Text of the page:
In that way the boundaries of the women’s legal status in Rome were drawn, within the relationship of husband and wife, iusti coniuges.
[Un evento culturale, in quanto ampiamente pubblicizzato in precedenza, rende impossibile qualsiasi valutazione veramente anonima dei contributi ivi presentati. Per questa ragione, gli scritti di questa parte della sezione “Tradizione Romana” sono stati valutati “in chiaro” dalla direzione di Diritto @ Storia]
* In order to maintain the same tone of the conversation, I didn’t change anything of my speech. I have just added some quotations of sources and very few bibliographic references.
 L. PEPPE, Posizione giuridica e ruolo sociale della donna romana in età repubblicana, Milano, Giuffré, 1984.
 Varro, de ling.Lat. 9.6 (frag.): Potestatis nostrae est illis rebus dare genera, quae ex natura genus non habent.
 Cf. N. LORAUX, Grecia al femminile, Roma-Bari, Laterza, 1993, 125 ff.; E. CANTARELLA, “Identità, genere e sessualità nel mondo antico”, in (A. Corbino-M. Humbert-G. Negri eds.) Homo, caput, persona. La costruzione giuridica dell’identità nell’esperienza romana (dall’epoca di Plauto a Ulpiano), Pavia, IUSS Press, 2010, 84 ff.
 See, among many others, R. VIGNERON-J.F. GERKENS, “The Emancipation of Women in Ancient Rome”, RIDA 47 (2000) 107 ff.
 See, for further references, P. GIUNTI, “Il ruolo sociale della donna romana di età imperiale: tra discriminazione e riconoscimento”, Index 40 (2012) 342 ff.
 Cf. PEPPE, Civis Romana, 202 ff. See too, on the same topic, F. MERCOGLIANO, “Deterior est condicio feminarum ...”, Index 29 (2001) 209 ff.; ID., “La condizione giuridica della donna romana: ancora una riflessione”, Teoria e Storia del Diritto Privato 4 (2011) 1 ff.
 “..una sintesi (quasi) perfetta” (an almost perfect synthesis), according to Leo Peppe’s words (Civis Romana, 301).
 Cf. R. BERG, Wearing Wealth. Mundus muliebris and ornatus as Status Markers for women in the Roman Empire, Roma, Institutum Romanum Finlandiae, 2002, 15 ff. For more details about the lex Oppia and its abrogation see P. DESIDERI, “Catone e le donne (Il dibattito liviano sull’abrogazione della lex Oppia)”, Opus 3 (1984) 63 ff.; F. GORIA, “Il dibattito sull’abrogazione della lex Oppia e la condizione giuridica della donna romana”, in La donna nel mondo antico. Atti del Convegno Nazionale di Studi (Torino, 1986), Torino, Reg. Piemonte – C.E.L.I.D, 1987, 265 ff.; E. M. AGATI MADEIRA, “La lex Oppia et la condition juridique de la femme dans la Rome républicaine”, RIDA 51 (2004) 87 ff.; I. MASTROROSA, “Speeches pro and contra Women in Livy 34, 1-7: Catonian Legalism and Gendered Debates”, Latomus 65 (2006) 590 ff.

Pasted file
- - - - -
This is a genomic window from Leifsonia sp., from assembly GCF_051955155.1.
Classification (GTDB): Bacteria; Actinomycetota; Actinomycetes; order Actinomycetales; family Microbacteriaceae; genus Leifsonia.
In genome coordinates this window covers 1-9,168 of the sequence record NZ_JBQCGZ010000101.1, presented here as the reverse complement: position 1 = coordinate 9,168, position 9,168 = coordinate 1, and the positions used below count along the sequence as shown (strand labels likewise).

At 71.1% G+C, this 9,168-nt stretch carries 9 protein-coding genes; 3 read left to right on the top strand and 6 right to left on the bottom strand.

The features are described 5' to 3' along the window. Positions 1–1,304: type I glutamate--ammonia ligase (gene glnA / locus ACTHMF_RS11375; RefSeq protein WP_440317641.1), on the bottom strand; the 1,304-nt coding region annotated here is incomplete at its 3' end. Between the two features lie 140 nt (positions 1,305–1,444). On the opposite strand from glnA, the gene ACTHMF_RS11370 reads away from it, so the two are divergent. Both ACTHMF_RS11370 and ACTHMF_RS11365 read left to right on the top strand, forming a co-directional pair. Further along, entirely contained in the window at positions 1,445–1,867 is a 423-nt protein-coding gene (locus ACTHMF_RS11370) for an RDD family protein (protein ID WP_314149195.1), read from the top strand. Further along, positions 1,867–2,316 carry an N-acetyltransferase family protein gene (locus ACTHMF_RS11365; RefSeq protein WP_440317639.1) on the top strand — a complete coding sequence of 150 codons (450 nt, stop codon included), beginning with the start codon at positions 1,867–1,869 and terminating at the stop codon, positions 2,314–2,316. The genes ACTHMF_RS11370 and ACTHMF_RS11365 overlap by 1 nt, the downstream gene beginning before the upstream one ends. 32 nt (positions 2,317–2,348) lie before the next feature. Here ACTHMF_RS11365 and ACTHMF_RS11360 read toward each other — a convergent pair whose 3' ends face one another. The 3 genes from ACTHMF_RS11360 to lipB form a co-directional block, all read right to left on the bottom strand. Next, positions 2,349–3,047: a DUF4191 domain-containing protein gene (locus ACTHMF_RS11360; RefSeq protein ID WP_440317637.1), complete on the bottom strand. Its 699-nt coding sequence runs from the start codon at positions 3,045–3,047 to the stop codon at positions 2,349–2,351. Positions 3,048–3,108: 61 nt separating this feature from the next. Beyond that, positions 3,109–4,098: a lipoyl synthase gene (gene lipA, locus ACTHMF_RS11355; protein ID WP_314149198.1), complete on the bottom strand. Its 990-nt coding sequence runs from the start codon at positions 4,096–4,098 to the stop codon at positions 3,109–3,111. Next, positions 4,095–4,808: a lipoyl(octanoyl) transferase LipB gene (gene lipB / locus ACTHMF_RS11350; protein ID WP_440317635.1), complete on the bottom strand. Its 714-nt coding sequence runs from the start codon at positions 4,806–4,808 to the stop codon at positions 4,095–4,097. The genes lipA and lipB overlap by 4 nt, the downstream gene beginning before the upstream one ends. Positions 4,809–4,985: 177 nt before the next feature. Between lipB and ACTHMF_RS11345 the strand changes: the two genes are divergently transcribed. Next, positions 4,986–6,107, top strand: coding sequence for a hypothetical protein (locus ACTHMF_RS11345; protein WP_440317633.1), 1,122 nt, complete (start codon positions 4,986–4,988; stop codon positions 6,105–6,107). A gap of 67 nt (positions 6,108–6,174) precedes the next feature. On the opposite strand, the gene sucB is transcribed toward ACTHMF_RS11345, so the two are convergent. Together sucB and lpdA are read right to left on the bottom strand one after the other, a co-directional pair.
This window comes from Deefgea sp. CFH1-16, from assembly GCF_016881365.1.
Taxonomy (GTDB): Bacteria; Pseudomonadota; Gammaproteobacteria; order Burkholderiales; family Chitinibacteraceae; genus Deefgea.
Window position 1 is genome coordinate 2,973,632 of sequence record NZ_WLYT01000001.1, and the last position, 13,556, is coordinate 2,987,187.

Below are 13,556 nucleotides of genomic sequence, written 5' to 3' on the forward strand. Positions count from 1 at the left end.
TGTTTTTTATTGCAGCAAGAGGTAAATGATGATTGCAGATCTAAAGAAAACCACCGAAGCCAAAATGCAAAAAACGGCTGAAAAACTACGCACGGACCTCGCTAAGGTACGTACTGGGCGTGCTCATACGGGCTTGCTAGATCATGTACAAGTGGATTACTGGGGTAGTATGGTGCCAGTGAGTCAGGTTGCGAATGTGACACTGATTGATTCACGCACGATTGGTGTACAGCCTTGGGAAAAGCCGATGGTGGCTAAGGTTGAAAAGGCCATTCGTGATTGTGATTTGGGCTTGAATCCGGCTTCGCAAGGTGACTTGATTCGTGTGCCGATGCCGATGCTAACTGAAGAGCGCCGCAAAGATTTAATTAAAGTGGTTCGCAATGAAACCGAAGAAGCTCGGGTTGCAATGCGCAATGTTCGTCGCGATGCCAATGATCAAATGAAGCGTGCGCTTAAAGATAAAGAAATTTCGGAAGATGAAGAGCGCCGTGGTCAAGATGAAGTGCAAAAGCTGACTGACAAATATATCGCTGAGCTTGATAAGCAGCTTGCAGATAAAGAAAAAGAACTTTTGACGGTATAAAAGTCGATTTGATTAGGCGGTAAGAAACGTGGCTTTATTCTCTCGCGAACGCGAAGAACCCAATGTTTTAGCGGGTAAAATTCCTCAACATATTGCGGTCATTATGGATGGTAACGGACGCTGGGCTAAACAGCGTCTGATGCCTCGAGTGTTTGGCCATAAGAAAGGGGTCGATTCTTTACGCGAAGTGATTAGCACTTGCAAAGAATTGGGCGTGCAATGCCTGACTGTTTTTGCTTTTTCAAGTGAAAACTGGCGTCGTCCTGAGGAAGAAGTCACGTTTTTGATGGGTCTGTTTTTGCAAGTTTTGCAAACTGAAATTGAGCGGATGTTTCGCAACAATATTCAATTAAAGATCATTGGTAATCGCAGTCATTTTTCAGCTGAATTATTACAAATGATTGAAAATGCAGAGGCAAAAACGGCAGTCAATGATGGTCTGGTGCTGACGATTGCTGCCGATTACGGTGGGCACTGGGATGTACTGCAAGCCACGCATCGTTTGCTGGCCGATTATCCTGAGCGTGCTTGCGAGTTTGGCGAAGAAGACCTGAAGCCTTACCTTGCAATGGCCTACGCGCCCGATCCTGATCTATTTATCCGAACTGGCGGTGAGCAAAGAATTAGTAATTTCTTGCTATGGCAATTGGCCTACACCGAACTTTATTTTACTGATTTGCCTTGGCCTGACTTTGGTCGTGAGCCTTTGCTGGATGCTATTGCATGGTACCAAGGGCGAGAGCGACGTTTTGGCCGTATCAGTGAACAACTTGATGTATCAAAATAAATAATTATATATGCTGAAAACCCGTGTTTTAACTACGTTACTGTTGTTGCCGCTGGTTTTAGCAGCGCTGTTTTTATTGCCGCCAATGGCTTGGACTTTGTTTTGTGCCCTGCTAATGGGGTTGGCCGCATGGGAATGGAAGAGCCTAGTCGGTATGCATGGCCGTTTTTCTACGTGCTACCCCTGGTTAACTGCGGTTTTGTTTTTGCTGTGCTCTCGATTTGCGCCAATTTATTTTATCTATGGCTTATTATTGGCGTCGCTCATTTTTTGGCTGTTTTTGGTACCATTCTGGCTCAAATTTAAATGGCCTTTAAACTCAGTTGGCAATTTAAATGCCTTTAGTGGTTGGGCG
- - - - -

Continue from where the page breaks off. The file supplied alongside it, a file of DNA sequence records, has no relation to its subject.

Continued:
See K. MANDAS, “Independent Women in the Roman East: Widows, Benefactresses, Patronesses, Office-Holders”, Eirene 33 (1997) 81 ff.
 See E.A. HEMELRIJK, “Priestesses of the Imperial Cult in the Latin West: Titles and Function”, L’Antiquité Classique 74 (2005) 137 ff.
 See J. SCHEID, “Les roles religieux des femmes à Rome. Un complement”, in (R. Frei-Stolba-A. Bielman-O. Bianchi eds.) Les femmes antiques entre sphère privée et sphère publique, Berne, P. Lang, 2003, 137 ss.
 S. DIXON, “Women’s work: perceptions of public and private”, in EAD., Reading Roman Women. Sources, Genres and Real Life, London, Duckworth, 2001, 113 ff.; F. LAMBERTI, “Ricchezze e patrimoni femminili in Apuleio”, in EAD., La famiglia romana e i suoi volti. Pagine scelte su diritto e persone in Roma antica, Torino, Giappichelli, 2014, 103 ff.
 See, among many others, E.A. HEMELRIJK, “City Patronesses in the Roman Empire”, Historia 53 (2004) 209 ff.
 Gai 1.9: Et quidem summa divisio de iure personarum haec est, quod omnes homines aut liberi sunt aut servi.
 See, e.g., S. RODOTÀ, La vita e le regole. Tra diritto e non diritto, Milano, Feltrinelli, 28 and passim.
 Cf. E.A. HEMELRIJK, “Masculinity and Femininity in the Laudatio Turiae”, Classical Quarterly 51-1 (2004) 185 ss.
 Cf. D. 188.8.131.52 (Ulp. 6 ad ed.): … origo vero introduca est a Carfania improbissima femina, quae inverecunde postulans et magistratum inquietans causam dedit edicto. See, for more details, L. LABRUNA, “Un editto per Carfania?”, in Synteleia Arangio-Ruiz, Napoli, Jovene, 1964, 415 ff.; E. CANTARELLA, Passato prossimo. Donne romane da Tacita a Sulpicia, Milano, Feltrinelli, 1996, 94 ff.; F. LAMBERTI, “ ‘Sub specie feminae virilem animum gerere’: sulla presenza delle donne romane in ambito giudiziario”, in (E. Höbenreich-V. Kühne-F. Lamberti eds.) El Cisne II. Violencia, proceso y discurso sobre género, Lecce, Edizioni Grifo, 2012, 189 ff.
 Cf. E. CANTARELLA, “La vita delle donne”, in (E. Gabba-A. Schiavone eds.) Storia di Roma IV. Caratteri e morfologie, Torino, Einaudi, 1989, 606 ff.
 E.g. CIL 1.2.1211: “….Nomen parentes nominarunt Claudiam suom mareitum corde dilexit sovo. Gnatos duos creavit ... ; Tac. Dial. de orat. 28.4: … sed gremio ac sinu matris educabatur, cuius praecipua laus erat tueri domum et inservire liberis. See, for further references, GIUNTI, Il ruolo sociale della donna romana di età imperiale, 342 ff.
 Cf. M. FOUCAULT, La cura di sé. Storia della sessualità III, It. tr. Milano, Feltrinelli, 2006, 161.